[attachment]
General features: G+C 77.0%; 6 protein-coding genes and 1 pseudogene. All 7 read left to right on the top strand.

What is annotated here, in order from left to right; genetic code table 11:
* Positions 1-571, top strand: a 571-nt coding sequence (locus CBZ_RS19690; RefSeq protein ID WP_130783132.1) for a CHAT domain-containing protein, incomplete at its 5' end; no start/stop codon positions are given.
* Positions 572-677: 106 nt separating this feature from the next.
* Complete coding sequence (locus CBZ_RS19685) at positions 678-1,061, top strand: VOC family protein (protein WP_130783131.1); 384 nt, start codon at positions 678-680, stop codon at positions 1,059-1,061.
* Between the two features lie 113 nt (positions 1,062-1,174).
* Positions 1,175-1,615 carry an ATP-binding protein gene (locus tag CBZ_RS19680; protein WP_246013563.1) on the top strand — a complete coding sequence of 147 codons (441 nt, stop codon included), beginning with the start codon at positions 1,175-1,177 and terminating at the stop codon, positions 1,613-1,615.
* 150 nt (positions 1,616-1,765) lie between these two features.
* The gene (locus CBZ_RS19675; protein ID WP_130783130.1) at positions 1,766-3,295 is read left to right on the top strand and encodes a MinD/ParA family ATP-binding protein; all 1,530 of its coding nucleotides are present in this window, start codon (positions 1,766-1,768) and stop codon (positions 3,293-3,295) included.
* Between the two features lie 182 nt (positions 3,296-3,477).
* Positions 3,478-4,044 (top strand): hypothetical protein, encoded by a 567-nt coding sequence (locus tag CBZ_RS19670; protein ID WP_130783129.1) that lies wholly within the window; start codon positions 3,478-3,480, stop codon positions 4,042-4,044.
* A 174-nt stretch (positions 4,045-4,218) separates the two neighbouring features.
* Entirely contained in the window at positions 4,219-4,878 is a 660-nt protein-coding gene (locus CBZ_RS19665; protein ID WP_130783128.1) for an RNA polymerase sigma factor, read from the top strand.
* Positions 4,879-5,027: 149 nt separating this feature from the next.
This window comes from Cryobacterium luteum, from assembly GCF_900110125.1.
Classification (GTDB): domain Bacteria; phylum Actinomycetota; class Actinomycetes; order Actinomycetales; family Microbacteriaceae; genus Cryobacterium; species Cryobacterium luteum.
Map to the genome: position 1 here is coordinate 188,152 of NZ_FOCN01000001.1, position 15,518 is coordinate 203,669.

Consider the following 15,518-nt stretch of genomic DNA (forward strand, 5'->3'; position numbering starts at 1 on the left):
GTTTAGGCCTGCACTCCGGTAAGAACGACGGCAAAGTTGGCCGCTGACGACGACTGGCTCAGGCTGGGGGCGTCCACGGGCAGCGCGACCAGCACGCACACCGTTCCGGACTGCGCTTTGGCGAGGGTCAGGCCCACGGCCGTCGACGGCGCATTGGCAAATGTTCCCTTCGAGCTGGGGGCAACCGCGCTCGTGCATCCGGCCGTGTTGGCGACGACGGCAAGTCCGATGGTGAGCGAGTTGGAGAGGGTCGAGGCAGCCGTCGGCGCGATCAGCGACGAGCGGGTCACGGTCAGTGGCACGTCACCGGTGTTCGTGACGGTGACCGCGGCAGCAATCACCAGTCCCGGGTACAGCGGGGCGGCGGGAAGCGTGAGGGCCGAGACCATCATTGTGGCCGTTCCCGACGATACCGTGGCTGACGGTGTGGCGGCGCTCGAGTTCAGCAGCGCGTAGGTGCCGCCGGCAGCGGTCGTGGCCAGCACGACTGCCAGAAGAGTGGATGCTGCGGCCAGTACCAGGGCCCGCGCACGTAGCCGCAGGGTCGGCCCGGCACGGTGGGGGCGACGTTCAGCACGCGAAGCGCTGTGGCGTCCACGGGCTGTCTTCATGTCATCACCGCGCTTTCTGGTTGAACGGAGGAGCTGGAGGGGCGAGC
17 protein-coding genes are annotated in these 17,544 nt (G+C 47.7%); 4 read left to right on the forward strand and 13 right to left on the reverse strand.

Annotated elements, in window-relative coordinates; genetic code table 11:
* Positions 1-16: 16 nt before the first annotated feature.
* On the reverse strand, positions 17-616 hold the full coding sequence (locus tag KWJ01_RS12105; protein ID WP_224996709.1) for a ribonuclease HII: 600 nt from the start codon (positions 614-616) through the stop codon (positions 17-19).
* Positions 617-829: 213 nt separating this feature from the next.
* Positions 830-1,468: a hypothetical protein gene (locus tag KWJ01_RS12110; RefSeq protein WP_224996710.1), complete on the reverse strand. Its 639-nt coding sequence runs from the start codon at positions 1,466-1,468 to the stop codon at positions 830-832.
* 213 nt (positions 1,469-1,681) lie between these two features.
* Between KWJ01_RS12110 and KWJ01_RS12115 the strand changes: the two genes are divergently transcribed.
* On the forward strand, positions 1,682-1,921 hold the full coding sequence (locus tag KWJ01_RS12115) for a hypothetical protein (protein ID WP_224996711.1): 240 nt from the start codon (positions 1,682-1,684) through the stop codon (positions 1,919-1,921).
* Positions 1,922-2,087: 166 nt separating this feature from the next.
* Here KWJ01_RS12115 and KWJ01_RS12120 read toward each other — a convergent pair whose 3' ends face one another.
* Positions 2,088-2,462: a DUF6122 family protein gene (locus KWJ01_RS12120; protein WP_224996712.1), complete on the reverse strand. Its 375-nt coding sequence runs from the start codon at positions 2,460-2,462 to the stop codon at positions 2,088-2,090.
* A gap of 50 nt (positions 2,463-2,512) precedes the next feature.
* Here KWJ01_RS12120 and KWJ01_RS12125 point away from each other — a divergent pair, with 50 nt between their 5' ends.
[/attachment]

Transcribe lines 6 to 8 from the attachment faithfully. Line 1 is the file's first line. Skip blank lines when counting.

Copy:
* Between the two features lie 113 nt (positions 1,062-1,174).
* Positions 1,175-1,615 carry an ATP-binding protein gene (locus tag CBZ_RS19680; protein WP_246013563.1) on the top strand — a complete coding sequence of 147 codons (441 nt, stop codon included), beginning with the start codon at positions 1,175-1,177 and terminating at the stop codon, positions 1,613-1,615.
* 150 nt (positions 1,616-1,765) lie between these two features.